The creative types who get hung up on the false idea of originality and the notions that their work has no influences or ties to anything else should take notice of this quote.
we don't exist in a vacuum, or a state of arrested development, especially when it comes to our tastes and influences. I read somewhere that your taste buds or palette changes every seven years, I'm not sure if the science behind that is still true but the psychology of the thought remains valid.
As I struggle through graduate school I see a very new type of taste emerging, my work develops but I think more importantly my palettes grows in sensitivity. I reach for moments in paintings that I had previously passed over. I savor things in art now rather than just consuming, and this begins the real introspective into painting, paying attention to the whole rather than the "main course."
Lizzy House once showed me a video of Ira Glass (This American Life, as opposed to the other Ira Glass's you know) in which he talks about taste. A video is linked below, which I highly recommend you take the time to watch and listen.
SECRETS ABOUT THE GAP!
It exists....and it is manageable, but only with the right mindset. I lose myself a lot in the gap. I'm not sure how to create what is truly me, but I know what is great, and what is inspiring. The gap keeps me up at night and reminds me of the distance between who I am and what I aim to be. The gap is there and it is only that, a gap, not an unfathomable chasm, or bottomless pit, its a gap, one that starts to close the moment you start working. I think my gap is larger than most, but only because I am aiming very high, and maybe sometimes the gap is not singular, but a series of incremental hurdles our hero has to cross.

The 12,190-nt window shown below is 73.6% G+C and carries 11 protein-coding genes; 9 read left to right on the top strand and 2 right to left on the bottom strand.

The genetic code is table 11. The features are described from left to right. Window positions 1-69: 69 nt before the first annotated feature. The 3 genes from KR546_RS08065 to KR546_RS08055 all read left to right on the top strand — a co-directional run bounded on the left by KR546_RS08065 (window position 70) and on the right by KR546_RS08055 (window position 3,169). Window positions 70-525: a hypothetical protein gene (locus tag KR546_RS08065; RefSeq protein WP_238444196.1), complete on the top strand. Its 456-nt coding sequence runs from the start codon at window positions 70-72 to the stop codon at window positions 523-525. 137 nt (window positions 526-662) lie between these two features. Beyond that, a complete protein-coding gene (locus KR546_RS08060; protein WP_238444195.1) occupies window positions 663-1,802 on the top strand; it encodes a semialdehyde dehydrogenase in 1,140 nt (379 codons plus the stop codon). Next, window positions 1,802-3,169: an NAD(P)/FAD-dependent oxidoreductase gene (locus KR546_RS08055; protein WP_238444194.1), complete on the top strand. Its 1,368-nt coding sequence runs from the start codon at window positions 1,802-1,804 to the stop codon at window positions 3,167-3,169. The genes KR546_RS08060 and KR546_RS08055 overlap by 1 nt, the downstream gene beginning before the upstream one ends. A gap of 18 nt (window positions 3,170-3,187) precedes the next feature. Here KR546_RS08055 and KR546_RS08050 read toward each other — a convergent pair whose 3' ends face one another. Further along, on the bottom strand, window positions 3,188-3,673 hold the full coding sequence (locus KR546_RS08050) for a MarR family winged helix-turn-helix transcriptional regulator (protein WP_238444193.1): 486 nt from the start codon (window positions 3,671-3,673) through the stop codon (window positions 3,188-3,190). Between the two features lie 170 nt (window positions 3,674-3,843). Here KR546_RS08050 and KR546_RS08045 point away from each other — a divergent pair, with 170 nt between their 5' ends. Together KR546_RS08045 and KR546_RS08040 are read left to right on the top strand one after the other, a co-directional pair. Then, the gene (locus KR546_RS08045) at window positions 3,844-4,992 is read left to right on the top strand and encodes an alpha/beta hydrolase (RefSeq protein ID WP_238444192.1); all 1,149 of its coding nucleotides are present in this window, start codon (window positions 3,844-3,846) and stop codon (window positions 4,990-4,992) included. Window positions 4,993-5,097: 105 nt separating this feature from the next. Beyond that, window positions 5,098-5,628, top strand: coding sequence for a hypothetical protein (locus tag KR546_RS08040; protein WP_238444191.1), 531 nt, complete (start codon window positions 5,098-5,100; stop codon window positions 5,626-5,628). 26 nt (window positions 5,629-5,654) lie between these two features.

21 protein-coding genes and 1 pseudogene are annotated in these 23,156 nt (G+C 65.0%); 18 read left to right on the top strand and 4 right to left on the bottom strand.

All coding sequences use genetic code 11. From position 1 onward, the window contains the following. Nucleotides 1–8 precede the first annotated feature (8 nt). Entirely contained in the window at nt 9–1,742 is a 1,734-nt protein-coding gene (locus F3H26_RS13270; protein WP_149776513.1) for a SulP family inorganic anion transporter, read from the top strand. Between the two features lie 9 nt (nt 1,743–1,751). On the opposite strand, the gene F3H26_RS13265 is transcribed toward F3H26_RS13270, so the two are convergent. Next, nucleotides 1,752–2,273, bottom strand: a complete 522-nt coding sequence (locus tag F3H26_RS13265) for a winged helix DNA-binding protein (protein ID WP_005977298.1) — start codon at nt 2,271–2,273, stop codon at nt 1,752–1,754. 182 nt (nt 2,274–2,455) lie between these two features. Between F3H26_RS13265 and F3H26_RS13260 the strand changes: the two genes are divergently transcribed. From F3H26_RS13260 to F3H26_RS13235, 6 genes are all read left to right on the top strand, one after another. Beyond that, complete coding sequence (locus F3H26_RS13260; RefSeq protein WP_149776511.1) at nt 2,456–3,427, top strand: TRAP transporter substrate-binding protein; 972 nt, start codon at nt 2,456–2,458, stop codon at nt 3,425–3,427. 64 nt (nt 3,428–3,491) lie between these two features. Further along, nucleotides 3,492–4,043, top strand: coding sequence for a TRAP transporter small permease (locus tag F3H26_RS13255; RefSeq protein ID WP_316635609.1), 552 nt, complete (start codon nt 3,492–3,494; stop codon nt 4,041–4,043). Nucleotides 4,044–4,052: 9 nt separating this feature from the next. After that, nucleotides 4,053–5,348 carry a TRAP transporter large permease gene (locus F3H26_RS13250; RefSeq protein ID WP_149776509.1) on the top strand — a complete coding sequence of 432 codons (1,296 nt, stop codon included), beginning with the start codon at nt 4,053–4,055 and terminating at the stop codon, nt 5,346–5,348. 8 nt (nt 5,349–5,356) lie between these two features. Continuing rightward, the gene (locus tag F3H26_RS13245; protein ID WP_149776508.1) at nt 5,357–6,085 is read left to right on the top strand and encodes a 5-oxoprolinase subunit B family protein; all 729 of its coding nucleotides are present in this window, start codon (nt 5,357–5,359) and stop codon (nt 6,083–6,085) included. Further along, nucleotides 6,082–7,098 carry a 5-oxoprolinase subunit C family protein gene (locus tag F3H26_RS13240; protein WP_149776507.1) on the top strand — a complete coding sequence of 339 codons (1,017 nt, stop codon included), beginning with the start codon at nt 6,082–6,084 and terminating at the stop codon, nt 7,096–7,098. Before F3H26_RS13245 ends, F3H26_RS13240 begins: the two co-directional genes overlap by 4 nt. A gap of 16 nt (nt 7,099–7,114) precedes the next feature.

I think it might be the later.
The gap also tends to be an optical illusion. Like Indiana Jones, when you take that leap of faith into the gap, you would be surprised how often you are rewarded with a foothold. Every time I step into the gap, I realize that its not a wide, or as deep, or as scary as I previously thought it was or would be.
Image by Maggie Hubbard
One of my Gaps
The figure has always been the greatest source of interest to me, inasmuch the rest of the painting becomes something I have to muscle through in order to get to the next figure. As I pour over the works of contemporary figure painters I have begun to notice the ingredients I've been neglecting, the space, the air between model and artist, the texture of the paint, I have made a roast but forgot the root vegetables!
I don't believe I'm alone in thinking that the next great recipe will consist of some new novel ingredient, but what I am actually discovering is that it is rather a new combination of generic ingredients, or rather the right proportion of well know elements, that will create my ideal. Which of course is not a new idea, but an idea that nonetheless requires the artist to seemingly stumble upon it at some point, and claim originality.